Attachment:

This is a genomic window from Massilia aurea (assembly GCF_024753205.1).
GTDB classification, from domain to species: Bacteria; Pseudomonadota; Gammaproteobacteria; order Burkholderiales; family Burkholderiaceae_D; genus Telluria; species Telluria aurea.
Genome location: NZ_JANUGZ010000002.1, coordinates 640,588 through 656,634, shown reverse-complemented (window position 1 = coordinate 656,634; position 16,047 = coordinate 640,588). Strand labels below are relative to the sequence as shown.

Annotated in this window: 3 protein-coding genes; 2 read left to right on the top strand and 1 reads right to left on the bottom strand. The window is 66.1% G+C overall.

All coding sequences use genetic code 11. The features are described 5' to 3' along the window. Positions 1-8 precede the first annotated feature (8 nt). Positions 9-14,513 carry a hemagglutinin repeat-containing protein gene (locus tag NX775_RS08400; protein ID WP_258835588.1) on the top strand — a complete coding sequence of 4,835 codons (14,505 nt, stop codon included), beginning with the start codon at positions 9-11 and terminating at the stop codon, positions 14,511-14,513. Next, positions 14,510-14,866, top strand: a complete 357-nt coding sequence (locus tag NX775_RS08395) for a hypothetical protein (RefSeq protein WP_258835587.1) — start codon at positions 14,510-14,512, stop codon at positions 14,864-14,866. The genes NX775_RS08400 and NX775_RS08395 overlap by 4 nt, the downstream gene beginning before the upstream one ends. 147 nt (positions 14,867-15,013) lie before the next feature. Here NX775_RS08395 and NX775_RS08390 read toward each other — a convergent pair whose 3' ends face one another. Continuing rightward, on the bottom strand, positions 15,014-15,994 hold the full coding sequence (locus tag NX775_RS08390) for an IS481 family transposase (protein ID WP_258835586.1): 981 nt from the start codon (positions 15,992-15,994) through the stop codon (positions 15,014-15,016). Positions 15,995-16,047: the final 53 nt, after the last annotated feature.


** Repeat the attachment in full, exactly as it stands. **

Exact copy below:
This is a genomic window from Massilia aurea (assembly GCF_024753205.1).
GTDB classification, from domain to species: Bacteria; Pseudomonadota; Gammaproteobacteria; order Burkholderiales; family Burkholderiaceae_D; genus Telluria; species Telluria aurea.
Genome location: NZ_JANUGZ010000002.1, coordinates 640,588 through 656,634, shown reverse-complemented (window position 1 = coordinate 656,634; position 16,047 = coordinate 640,588). Strand labels below are relative to the sequence as shown.

Annotated in this window: 3 protein-coding genes; 2 read left to right on the top strand and 1 reads right to left on the bottom strand. The window is 66.1% G+C overall.

All coding sequences use genetic code 11. The features are described 5' to 3' along the window. Positions 1-8 precede the first annotated feature (8 nt). Positions 9-14,513 carry a hemagglutinin repeat-containing protein gene (locus tag NX775_RS08400; protein ID WP_258835588.1) on the top strand — a complete coding sequence of 4,835 codons (14,505 nt, stop codon included), beginning with the start codon at positions 9-11 and terminating at the stop codon, positions 14,511-14,513. Next, positions 14,510-14,866, top strand: a complete 357-nt coding sequence (locus tag NX775_RS08395) for a hypothetical protein (RefSeq protein WP_258835587.1) — start codon at positions 14,510-14,512, stop codon at positions 14,864-14,866. The genes NX775_RS08400 and NX775_RS08395 overlap by 4 nt, the downstream gene beginning before the upstream one ends. 147 nt (positions 14,867-15,013) lie before the next feature. Here NX775_RS08395 and NX775_RS08390 read toward each other — a convergent pair whose 3' ends face one another. Continuing rightward, on the bottom strand, positions 15,014-15,994 hold the full coding sequence (locus tag NX775_RS08390) for an IS481 family transposase (protein ID WP_258835586.1): 981 nt from the start codon (positions 15,992-15,994) through the stop codon (positions 15,014-15,016). Positions 15,995-16,047: the final 53 nt, after the last annotated feature.